The biggest task that comes to all of us who have been Baptized and Confirmed is to strengthen our relationship with Christ, to share it with others; to live the call of the Cursillo weekend, “make a friend, be a friend and bring that friend to Christ.”

May you have a peace-filled and glorious summer!

With prayers and blessings,

De Colores, Fr. Gary

Spiritual Director – March 2016

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Resurrexit sicut dixit, Alleluia!!

He has Risen as He said, Alleluia!!

Greetings and a Blessed Easter Season to one and all. We enter these fifty days of celebration and rejoicing, realizing that the Son of God, the Christ, the Messiah who came into the world as one like us, has offered Himself for us. He who is the Mercy of the Father was given up to death that He might rise to bring us life, life to its fullest, life in the Kingdom.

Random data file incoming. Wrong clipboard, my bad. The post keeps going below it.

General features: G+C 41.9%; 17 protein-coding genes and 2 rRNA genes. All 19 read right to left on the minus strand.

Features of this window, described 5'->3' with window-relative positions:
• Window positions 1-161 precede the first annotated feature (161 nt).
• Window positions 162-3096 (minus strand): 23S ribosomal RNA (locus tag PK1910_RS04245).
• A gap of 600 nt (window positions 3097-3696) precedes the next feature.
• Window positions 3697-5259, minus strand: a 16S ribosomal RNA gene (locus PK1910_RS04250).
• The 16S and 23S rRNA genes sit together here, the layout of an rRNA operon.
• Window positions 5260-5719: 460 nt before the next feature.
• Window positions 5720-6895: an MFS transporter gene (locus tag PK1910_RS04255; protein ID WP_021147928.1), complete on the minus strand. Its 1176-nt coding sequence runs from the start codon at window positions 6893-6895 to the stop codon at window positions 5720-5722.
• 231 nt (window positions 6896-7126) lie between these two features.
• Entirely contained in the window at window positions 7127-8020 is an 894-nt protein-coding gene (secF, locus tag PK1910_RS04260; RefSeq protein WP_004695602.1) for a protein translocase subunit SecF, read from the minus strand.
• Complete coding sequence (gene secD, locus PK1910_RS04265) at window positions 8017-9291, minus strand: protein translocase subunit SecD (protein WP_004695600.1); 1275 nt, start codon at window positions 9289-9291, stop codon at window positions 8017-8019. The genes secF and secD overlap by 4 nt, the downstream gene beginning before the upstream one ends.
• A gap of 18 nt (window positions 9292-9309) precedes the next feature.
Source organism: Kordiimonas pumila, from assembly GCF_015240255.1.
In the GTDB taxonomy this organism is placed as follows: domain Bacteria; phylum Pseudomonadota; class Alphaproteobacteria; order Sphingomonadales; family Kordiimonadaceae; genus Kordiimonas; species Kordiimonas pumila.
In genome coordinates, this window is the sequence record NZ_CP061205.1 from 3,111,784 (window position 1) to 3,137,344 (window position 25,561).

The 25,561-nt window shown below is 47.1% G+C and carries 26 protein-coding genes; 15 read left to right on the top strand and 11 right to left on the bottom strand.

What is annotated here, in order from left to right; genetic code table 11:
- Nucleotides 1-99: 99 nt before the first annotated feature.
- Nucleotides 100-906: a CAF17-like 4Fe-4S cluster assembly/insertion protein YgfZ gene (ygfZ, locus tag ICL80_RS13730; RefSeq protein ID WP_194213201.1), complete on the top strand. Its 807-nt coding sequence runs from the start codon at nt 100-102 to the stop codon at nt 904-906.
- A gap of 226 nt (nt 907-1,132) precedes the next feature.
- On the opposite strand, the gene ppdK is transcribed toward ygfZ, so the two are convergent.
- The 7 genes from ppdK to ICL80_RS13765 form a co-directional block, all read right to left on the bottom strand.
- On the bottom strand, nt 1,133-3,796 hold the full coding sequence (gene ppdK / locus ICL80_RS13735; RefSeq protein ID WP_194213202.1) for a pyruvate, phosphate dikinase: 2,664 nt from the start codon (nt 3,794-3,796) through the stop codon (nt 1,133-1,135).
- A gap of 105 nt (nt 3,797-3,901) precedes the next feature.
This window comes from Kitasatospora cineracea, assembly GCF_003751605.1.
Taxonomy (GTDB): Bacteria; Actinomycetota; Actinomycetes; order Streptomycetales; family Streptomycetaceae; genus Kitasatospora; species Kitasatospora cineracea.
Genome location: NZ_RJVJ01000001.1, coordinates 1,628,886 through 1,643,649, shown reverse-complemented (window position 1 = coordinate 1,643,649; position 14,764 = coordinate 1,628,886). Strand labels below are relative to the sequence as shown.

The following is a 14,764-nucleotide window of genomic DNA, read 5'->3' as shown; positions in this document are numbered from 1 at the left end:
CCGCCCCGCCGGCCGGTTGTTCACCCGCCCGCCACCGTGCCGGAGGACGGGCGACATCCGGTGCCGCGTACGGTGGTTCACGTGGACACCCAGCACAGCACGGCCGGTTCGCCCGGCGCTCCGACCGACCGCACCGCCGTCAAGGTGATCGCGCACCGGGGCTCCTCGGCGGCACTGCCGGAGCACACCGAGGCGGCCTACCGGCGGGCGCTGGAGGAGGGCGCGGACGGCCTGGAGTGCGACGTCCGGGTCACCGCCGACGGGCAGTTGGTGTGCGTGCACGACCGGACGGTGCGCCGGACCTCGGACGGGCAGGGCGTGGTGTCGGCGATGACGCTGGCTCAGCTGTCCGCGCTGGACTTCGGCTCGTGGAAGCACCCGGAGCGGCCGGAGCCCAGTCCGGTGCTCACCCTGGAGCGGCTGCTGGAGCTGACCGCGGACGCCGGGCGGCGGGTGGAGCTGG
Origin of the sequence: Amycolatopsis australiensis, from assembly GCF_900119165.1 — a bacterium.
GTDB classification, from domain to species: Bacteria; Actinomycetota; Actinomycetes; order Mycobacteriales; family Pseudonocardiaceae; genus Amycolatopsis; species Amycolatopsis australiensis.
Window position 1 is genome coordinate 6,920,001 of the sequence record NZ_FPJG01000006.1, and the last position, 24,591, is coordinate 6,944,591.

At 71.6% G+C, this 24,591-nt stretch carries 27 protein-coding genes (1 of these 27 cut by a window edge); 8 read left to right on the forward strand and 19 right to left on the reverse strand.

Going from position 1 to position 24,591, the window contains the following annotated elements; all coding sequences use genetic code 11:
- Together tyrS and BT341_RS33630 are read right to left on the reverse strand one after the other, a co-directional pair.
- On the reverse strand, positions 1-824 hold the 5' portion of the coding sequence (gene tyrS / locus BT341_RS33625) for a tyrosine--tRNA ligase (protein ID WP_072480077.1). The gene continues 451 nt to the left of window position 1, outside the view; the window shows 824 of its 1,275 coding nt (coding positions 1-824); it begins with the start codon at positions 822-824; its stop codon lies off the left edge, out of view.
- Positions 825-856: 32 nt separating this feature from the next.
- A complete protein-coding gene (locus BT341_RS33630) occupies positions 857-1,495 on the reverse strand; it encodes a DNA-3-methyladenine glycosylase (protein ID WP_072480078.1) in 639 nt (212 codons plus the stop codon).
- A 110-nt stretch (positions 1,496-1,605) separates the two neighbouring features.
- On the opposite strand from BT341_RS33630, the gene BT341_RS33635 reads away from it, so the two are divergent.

I hope that your Lenten Season was one that gave you new or renewed insight into the mercy of our God. I pray that it was a time for you to once again find, for yourselves, what it means to be a Baptized follower of Jesus Christ. A time to deepen your relationship with Christ: Piety. A time to come to know more fully your relationship with Christ: Study. A time to share the beauty of your relationship with Christ with others: Action.

Now as the springtime of this year opens to us in its fullness, may you blossom in your faith and love of our God, sharing the beauty of this Holy Year of Mercy with all those whom you love.

To all who made the weekends this year graced moments of God’s mercy and love, thank you for your prayer, work, and witness that was shared with our newest Cursillistas. To those newest members of our Cursillo, welcome and may you continue to grow in your relationship with our Christ, the Son of our Loving and Merciful God.

De Colores,

Fr. Gary